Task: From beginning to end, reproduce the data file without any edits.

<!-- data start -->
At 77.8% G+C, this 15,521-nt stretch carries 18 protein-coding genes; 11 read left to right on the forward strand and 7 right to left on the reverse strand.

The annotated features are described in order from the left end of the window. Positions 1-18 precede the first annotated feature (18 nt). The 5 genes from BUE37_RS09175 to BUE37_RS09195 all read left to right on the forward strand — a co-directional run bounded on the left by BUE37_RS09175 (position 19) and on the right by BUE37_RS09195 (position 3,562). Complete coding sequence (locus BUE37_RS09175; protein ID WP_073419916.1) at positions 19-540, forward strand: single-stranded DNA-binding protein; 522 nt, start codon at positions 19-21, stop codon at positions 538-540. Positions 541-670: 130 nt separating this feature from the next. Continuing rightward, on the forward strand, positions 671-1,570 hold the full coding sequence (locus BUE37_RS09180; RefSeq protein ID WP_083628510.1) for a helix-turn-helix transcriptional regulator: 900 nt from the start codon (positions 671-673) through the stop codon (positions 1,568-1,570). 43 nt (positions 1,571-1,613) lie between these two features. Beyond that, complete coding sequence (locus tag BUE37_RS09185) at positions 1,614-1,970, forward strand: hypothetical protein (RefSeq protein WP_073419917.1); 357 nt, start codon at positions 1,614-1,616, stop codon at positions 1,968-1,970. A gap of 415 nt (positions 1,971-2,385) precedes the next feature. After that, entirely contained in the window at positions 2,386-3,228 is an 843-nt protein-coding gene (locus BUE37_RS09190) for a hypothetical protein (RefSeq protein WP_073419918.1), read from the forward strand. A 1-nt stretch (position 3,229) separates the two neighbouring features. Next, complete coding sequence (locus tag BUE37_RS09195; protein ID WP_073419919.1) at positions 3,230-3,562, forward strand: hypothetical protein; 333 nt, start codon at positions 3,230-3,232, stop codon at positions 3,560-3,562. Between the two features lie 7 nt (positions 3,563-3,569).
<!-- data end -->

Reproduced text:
At 77.8% G+C, this 15,521-nt stretch carries 18 protein-coding genes; 11 read left to right on the forward strand and 7 right to left on the reverse strand.

The annotated features are described in order from the left end of the window. Positions 1-18 precede the first annotated feature (18 nt). The 5 genes from BUE37_RS09175 to BUE37_RS09195 all read left to right on the forward strand — a co-directional run bounded on the left by BUE37_RS09175 (position 19) and on the right by BUE37_RS09195 (position 3,562). Complete coding sequence (locus BUE37_RS09175; protein ID WP_073419916.1) at positions 19-540, forward strand: single-stranded DNA-binding protein; 522 nt, start codon at positions 19-21, stop codon at positions 538-540. Positions 541-670: 130 nt separating this feature from the next. Continuing rightward, on the forward strand, positions 671-1,570 hold the full coding sequence (locus BUE37_RS09180; RefSeq protein ID WP_083628510.1) for a helix-turn-helix transcriptional regulator: 900 nt from the start codon (positions 671-673) through the stop codon (positions 1,568-1,570). 43 nt (positions 1,571-1,613) lie between these two features. Beyond that, complete coding sequence (locus tag BUE37_RS09185) at positions 1,614-1,970, forward strand: hypothetical protein (RefSeq protein WP_073419917.1); 357 nt, start codon at positions 1,614-1,616, stop codon at positions 1,968-1,970. A gap of 415 nt (positions 1,971-2,385) precedes the next feature. After that, entirely contained in the window at positions 2,386-3,228 is an 843-nt protein-coding gene (locus BUE37_RS09190) for a hypothetical protein (RefSeq protein WP_073419918.1), read from the forward strand. A 1-nt stretch (position 3,229) separates the two neighbouring features. Next, complete coding sequence (locus tag BUE37_RS09195; protein ID WP_073419919.1) at positions 3,230-3,562, forward strand: hypothetical protein; 333 nt, start codon at positions 3,230-3,232, stop codon at positions 3,560-3,562. Between the two features lie 7 nt (positions 3,563-3,569).